Science Marches On

Ed Stetzer gives three reasons for Christians to be engaged in science and points to a free ebook of essays about the intersection of faith and science from the National Association of Evangelicals.

Theoretical physicist Lawrence Krauss — no evangelical he; he just received the “Humanist of the Year” award from the American Humanist Association — says that religion was a precursor to science:

“People point that out to me, and say, ‘You know, Newton was religious.’ The point is — well, first of all, in that time the church was the National Science Foundation. It was the only place to get an education, it was the only place to fund research.” (Video)

The science may not be settled after all: New find may dethrone Australopithecus ‘Lucy’ as the ‘Mother of Mankind.’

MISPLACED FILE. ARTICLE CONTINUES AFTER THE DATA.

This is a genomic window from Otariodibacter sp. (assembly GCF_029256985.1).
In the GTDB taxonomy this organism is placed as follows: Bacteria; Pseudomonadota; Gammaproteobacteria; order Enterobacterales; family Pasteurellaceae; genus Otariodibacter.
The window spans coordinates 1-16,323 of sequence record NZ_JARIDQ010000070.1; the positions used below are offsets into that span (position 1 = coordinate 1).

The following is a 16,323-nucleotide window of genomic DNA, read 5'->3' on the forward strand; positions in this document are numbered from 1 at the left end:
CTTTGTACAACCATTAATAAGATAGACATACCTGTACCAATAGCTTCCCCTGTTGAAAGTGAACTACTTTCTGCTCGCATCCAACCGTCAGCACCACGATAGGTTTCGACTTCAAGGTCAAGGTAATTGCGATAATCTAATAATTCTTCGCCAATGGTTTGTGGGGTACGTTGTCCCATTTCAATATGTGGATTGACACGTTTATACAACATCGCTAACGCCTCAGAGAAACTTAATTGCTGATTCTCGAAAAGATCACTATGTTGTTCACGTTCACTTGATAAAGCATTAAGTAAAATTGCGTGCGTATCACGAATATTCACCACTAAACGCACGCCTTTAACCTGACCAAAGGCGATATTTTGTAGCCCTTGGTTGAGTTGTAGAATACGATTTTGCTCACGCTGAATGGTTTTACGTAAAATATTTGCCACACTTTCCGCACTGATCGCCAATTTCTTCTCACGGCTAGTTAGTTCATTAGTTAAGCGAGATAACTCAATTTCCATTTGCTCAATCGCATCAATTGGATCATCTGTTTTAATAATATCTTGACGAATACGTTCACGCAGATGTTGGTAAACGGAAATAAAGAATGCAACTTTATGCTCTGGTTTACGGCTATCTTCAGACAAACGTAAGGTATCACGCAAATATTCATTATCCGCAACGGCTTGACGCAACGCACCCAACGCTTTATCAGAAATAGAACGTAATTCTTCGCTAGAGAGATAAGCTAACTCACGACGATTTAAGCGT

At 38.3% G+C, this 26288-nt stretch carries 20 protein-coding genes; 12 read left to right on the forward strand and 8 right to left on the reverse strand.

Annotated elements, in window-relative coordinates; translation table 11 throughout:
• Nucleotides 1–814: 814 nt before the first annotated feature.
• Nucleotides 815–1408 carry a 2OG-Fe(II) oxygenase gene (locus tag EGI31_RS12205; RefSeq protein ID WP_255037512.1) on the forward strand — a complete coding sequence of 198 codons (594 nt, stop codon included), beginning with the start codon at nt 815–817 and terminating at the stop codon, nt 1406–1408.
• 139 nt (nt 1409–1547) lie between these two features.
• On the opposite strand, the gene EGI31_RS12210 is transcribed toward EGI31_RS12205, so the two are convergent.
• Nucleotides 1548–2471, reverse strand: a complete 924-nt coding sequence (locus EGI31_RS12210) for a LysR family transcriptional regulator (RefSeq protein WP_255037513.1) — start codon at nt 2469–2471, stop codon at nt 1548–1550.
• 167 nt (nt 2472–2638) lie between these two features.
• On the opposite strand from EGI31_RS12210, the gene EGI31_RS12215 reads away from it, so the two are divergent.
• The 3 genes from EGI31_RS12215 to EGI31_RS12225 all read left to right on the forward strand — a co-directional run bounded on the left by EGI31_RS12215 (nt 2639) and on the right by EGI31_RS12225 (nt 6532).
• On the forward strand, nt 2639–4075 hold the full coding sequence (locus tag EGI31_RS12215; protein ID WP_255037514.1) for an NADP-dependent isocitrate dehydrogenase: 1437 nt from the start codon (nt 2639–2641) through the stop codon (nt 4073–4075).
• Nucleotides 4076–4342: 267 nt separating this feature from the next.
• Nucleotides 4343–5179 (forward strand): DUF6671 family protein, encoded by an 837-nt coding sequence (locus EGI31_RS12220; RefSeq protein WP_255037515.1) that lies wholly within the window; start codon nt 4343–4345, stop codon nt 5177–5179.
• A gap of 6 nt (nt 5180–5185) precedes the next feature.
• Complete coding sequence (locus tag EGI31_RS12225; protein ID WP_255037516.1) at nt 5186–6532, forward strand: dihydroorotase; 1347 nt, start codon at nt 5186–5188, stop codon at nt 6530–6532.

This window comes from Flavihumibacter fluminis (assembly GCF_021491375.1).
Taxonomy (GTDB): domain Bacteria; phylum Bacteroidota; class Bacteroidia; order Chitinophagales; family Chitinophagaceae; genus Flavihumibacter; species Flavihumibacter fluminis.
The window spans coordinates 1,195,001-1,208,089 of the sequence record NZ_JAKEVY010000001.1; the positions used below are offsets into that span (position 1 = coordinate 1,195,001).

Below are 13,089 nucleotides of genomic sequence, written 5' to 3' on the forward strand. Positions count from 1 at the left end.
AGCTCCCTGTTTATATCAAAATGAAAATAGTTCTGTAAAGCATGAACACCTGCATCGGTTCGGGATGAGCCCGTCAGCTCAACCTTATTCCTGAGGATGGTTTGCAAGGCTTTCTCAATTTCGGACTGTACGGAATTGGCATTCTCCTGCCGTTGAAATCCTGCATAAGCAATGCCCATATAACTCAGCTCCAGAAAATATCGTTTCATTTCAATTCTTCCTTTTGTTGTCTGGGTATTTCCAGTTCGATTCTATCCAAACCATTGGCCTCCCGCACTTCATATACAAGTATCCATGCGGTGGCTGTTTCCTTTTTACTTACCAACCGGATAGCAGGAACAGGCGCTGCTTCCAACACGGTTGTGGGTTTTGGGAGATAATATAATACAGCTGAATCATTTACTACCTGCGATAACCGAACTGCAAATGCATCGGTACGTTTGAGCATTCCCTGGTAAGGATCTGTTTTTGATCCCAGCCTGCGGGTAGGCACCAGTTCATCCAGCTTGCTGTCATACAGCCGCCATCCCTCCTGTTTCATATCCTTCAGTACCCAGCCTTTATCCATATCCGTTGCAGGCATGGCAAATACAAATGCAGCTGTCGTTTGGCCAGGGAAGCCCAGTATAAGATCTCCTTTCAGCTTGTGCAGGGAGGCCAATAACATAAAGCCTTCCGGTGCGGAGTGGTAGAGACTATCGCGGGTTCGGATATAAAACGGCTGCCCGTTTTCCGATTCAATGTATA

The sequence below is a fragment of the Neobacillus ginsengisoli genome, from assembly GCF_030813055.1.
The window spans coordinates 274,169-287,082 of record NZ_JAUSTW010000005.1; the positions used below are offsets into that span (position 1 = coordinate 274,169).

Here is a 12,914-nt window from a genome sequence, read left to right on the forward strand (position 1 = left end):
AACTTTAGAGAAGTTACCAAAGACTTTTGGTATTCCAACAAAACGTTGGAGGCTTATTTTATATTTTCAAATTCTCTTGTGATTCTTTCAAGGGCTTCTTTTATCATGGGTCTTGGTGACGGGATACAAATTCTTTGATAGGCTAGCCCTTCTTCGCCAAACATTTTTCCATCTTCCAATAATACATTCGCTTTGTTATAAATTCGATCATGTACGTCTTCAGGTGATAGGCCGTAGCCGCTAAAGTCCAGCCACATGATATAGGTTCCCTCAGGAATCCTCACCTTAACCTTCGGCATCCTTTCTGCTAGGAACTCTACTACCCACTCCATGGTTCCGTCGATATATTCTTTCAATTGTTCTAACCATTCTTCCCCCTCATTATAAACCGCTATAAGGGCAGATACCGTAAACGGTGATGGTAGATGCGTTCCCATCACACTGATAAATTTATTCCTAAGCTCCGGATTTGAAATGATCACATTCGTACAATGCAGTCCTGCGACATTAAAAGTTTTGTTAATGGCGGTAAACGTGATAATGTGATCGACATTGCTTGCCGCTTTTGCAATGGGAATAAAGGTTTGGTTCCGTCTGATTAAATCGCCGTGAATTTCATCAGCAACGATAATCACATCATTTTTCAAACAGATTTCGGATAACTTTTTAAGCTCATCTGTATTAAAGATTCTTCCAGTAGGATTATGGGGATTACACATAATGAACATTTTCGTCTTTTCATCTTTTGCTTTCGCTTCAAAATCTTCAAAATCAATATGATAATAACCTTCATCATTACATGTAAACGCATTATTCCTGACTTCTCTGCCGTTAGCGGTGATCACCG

Current fossil evidence… clearly shows that there were at least two, if not three, early human species living at the same time and in close geographic proximity.

And not just Australopithecus. Homo habilus is on shaky ground too:

Habilis — “handy man” in Latin — has traditionally been enshrined as a benchmark of hominid smartness, endowed with a bigger brain and greater dexterity than his predecessors. But earlier hominids may have had some of his skills, if the May 20 study is right. It reported finding the world’s oldest stone tools in northwestern Kenya.


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